And I think, when we see the 4000 that go in there, if that number is correct, it will be interesting to see, are they going to be special operations forces or are they going to be regular trainers and advise and assist.

So, I think that makes a big difference in how this comes out because developing nationalism among the Afghans is a real problem. Most of the Afghans don't consider themselves to be Afghans. They consider themselves to be something else, a tribe or a region.

So, it's a real problem on how we generate that feeling to the Pakistanis. And, of course, the president has said, we need to see results. And if we don't see results, we're going to reassess what we're doing.

VAUSE: And, general, I think we're out of time here, but if you increase the number of US troops in Afghanistan, does that then increase the United States' reliance on Pakistan because you need those supply lines to keep those troops equipped?

MACCARLEY: My gosh, you just targeted me because that was one of my responsibilities over there, certainly to maintain the supply lines from Karachi, which is Pakistan, through what we call the Torkham gate, through the Chaman gate.

Those were the access points for almost every single item of equipment, food, everything -

VAUSE: And they've shut down it before.

MACCARLEY: And just a quick comment as we've sort of run out of time -


MACCARLEY: We're really talking about, and using a phrase that goes back 170 years or so, I think Admiral Kirby used it as well, it's called the Great Game. And this game has been going a long time.

So, we could spend a considerable amount of time talking about the intricate relationships between Pakistan and India. I'm somewhat concerned about some of the remarks that were made.

India is certainly a strategic player, so is Pakistan. A disciplined and more vigorous approach to Pakistan might have some short-term benefits. It certainly makes us feel good, but there are some significant consequences to putting that type of pressure on Pakistan.

[02:20:06] And as you sort of address, as you looked at me, the moment that you do this, it's almost - at least my experience there for the years I was there was almost instantaneous. Those gates were shut down and we have a logistics nightmare.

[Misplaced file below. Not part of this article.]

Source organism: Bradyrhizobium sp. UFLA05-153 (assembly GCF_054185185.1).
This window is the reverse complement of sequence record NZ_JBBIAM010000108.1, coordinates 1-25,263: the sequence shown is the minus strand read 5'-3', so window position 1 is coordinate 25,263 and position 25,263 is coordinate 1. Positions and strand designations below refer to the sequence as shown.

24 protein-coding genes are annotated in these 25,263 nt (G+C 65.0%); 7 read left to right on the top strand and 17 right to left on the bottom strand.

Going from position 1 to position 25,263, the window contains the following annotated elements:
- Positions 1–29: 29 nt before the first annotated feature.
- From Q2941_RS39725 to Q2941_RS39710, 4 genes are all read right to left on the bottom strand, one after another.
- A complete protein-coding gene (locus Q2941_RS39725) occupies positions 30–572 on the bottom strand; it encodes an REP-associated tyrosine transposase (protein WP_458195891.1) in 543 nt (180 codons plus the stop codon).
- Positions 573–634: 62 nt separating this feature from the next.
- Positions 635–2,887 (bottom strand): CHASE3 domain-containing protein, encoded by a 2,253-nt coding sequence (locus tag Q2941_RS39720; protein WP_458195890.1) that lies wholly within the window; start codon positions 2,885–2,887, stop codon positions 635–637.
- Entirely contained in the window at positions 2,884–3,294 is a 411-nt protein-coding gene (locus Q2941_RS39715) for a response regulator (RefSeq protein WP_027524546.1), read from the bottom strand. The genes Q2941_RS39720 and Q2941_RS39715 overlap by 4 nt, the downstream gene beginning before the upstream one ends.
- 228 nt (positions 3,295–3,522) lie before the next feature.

We can't support our personnel. We have to figure out some way of doing it. So, we need that cooperation, whether superficial or otherwise. So, it's very complex.

And then, of course, you can never forget, as was discussed earlier, this forever combat or challenge between Pakistan and India. And the moment you put those two together, you've got fireworks.

FRANCONA: No one said it's easy.

VAUSE: Which is why it's been going on for 16 years. General, Lisa and Col. Francona, thank you all. Appreciate it.

Well, there's breaking news just into CNN. The US Defense Secretary James Mattis has touched down in Baghdad, Iraq, part of his Middle Eastern and European tour, to reaffirm US commitment to strategic allies. Mattis is scheduled to meet with Iraqi prime minister in the coming hours.

In Amman, Jordan, Jomana Karadsheh joins us now live for more details on this. So, Jomana, what message will Mattis take to the Iraqi leadership?

JOMANA KARADSHEH, CNN INTERNATIONAL CORRESPONDENT: Well, John, before he arrived in Baghdad, Secretary Mattis was here in Oman, and he did have roundtable meeting with reporters. Along his side was the United States Presidential Envoy to the Global Coalition Against ISIS, Brett McGurk.

And they talked about this visit to Baghdad, saying that they do see a long-term relationship with Iraq, but right now the main focus is the fight against ISIS, to stabilize Iraq, to help the country get back on its feet, to make sure those displaced from the areas where ISIS was are returned to these areas.

And, of course, the visit comes at an important time. We've seen Iraq in the past couple of days, over the weekend, launching a new offensive to recapture one of the last major urban strongholds of ISIS in northern Iraq, the city of Tal Afar.

So, you've got the Iraqis mostly who are the ones on the front lines when it comes to the fight against ISIS in Iraq, but they still need the support from the United States and the international community, something, of course, Secretary Mattis will hear again from Iraqi leaders today.

And we've heard Brett McGurk, John, saying that United States is committed to Iraq's stability.

VAUSE: Part of that question about stability involves the Kurds and the leadership. The Kurds have scheduled this referendum for independence next month. Washington wants to postpone that.

Specifically, what are the concerns here about this referendum and what are the chances that Mattis can get the Kurds to agree?